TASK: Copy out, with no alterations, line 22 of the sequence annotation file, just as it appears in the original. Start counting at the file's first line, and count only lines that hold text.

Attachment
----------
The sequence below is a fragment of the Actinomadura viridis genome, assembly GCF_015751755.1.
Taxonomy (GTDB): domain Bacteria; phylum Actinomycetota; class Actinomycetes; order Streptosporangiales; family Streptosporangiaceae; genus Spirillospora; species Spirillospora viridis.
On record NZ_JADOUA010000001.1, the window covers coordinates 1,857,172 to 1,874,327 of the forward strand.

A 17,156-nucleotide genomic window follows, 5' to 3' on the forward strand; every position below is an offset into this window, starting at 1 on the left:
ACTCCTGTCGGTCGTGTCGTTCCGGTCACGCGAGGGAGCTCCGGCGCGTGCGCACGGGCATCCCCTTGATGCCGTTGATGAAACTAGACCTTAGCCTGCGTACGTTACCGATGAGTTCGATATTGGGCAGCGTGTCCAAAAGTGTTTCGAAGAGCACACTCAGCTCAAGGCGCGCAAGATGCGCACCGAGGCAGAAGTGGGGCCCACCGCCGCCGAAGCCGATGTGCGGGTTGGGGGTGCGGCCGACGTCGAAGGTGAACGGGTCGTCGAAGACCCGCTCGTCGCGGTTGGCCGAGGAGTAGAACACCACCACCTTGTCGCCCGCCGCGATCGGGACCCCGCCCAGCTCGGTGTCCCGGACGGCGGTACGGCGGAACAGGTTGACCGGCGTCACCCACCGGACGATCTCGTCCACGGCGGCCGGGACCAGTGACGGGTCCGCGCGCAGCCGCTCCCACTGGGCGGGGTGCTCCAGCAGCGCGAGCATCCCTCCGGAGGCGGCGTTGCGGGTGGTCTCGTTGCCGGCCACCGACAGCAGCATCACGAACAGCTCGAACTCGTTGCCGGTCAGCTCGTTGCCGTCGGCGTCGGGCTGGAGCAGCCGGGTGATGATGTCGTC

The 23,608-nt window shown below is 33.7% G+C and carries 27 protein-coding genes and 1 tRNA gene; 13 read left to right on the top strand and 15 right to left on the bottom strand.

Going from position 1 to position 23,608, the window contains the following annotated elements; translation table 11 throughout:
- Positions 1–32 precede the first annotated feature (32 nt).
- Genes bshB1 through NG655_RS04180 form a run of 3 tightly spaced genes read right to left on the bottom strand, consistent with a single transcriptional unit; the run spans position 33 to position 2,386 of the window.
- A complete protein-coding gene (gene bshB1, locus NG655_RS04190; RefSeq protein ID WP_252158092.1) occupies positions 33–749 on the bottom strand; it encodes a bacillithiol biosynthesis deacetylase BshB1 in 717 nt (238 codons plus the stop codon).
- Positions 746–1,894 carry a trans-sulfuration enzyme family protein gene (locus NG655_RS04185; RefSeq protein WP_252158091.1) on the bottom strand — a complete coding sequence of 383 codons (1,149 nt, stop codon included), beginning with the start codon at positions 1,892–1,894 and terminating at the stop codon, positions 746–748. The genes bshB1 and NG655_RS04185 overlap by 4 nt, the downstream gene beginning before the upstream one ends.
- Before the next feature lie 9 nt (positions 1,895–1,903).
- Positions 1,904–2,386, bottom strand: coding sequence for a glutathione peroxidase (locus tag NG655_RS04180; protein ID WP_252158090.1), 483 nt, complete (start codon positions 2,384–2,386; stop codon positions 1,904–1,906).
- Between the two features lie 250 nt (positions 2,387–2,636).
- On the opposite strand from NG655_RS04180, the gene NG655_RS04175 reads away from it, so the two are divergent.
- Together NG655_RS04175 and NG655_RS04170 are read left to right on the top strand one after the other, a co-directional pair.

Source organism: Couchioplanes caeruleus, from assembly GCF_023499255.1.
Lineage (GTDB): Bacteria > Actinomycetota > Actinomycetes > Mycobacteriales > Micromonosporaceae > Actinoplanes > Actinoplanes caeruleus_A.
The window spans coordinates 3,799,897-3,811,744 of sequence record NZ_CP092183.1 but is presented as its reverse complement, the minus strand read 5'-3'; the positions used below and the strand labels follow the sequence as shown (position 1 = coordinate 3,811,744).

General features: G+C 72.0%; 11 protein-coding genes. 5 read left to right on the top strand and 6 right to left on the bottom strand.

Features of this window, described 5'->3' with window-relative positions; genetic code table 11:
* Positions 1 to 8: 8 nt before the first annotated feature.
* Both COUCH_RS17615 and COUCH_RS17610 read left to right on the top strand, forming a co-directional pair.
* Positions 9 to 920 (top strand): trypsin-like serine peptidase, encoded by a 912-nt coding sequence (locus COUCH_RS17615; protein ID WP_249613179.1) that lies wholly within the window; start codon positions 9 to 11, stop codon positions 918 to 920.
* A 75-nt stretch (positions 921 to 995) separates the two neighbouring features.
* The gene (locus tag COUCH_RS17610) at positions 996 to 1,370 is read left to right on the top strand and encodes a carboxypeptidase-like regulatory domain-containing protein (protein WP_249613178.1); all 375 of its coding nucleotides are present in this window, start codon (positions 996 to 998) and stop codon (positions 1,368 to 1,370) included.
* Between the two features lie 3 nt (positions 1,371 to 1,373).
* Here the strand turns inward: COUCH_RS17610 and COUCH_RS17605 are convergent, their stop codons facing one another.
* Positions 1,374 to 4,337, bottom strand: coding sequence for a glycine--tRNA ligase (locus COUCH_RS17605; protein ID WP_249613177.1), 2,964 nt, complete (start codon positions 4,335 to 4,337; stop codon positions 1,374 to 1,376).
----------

* Positions 1 to 8: 8 nt before the first annotated feature.